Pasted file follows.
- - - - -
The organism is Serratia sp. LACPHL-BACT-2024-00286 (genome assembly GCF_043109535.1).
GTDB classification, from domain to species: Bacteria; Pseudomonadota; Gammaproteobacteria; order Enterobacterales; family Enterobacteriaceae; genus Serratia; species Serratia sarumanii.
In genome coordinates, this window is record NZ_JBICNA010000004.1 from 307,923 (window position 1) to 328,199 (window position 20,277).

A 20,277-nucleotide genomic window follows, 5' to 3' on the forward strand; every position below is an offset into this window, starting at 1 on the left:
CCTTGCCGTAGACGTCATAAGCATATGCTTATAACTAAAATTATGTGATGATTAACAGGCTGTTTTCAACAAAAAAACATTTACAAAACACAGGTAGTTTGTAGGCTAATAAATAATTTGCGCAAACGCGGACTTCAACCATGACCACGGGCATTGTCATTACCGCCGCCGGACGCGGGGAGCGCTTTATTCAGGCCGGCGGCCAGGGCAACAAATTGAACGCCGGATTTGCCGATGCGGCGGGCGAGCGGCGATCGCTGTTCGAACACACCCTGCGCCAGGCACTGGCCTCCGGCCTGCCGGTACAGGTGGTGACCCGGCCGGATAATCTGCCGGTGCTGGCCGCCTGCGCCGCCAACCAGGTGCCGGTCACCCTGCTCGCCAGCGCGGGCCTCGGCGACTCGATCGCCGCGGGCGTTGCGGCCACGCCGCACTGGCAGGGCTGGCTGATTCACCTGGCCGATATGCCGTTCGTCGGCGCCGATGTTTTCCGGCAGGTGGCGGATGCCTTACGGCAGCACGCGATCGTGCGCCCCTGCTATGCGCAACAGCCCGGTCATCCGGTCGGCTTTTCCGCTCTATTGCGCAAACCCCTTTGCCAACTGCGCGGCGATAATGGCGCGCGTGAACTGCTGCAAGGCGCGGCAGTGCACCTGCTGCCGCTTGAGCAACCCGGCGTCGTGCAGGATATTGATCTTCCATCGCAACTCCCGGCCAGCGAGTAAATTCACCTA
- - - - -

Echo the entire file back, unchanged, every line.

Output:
The organism is Serratia sp. LACPHL-BACT-2024-00286 (genome assembly GCF_043109535.1).
GTDB classification, from domain to species: Bacteria; Pseudomonadota; Gammaproteobacteria; order Enterobacterales; family Enterobacteriaceae; genus Serratia; species Serratia sarumanii.
In genome coordinates, this window is record NZ_JBICNA010000004.1 from 307,923 (window position 1) to 328,199 (window position 20,277).

A 20,277-nucleotide genomic window follows, 5' to 3' on the forward strand; every position below is an offset into this window, starting at 1 on the left:
CCTTGCCGTAGACGTCATAAGCATATGCTTATAACTAAAATTATGTGATGATTAACAGGCTGTTTTCAACAAAAAAACATTTACAAAACACAGGTAGTTTGTAGGCTAATAAATAATTTGCGCAAACGCGGACTTCAACCATGACCACGGGCATTGTCATTACCGCCGCCGGACGCGGGGAGCGCTTTATTCAGGCCGGCGGCCAGGGCAACAAATTGAACGCCGGATTTGCCGATGCGGCGGGCGAGCGGCGATCGCTGTTCGAACACACCCTGCGCCAGGCACTGGCCTCCGGCCTGCCGGTACAGGTGGTGACCCGGCCGGATAATCTGCCGGTGCTGGCCGCCTGCGCCGCCAACCAGGTGCCGGTCACCCTGCTCGCCAGCGCGGGCCTCGGCGACTCGATCGCCGCGGGCGTTGCGGCCACGCCGCACTGGCAGGGCTGGCTGATTCACCTGGCCGATATGCCGTTCGTCGGCGCCGATGTTTTCCGGCAGGTGGCGGATGCCTTACGGCAGCACGCGATCGTGCGCCCCTGCTATGCGCAACAGCCCGGTCATCCGGTCGGCTTTTCCGCTCTATTGCGCAAACCCCTTTGCCAACTGCGCGGCGATAATGGCGCGCGTGAACTGCTGCAAGGCGCGGCAGTGCACCTGCTGCCGCTTGAGCAACCCGGCGTCGTGCAGGATATTGATCTTCCATCGCAACTCCCGGCCAGCGAGTAAATTCACCTA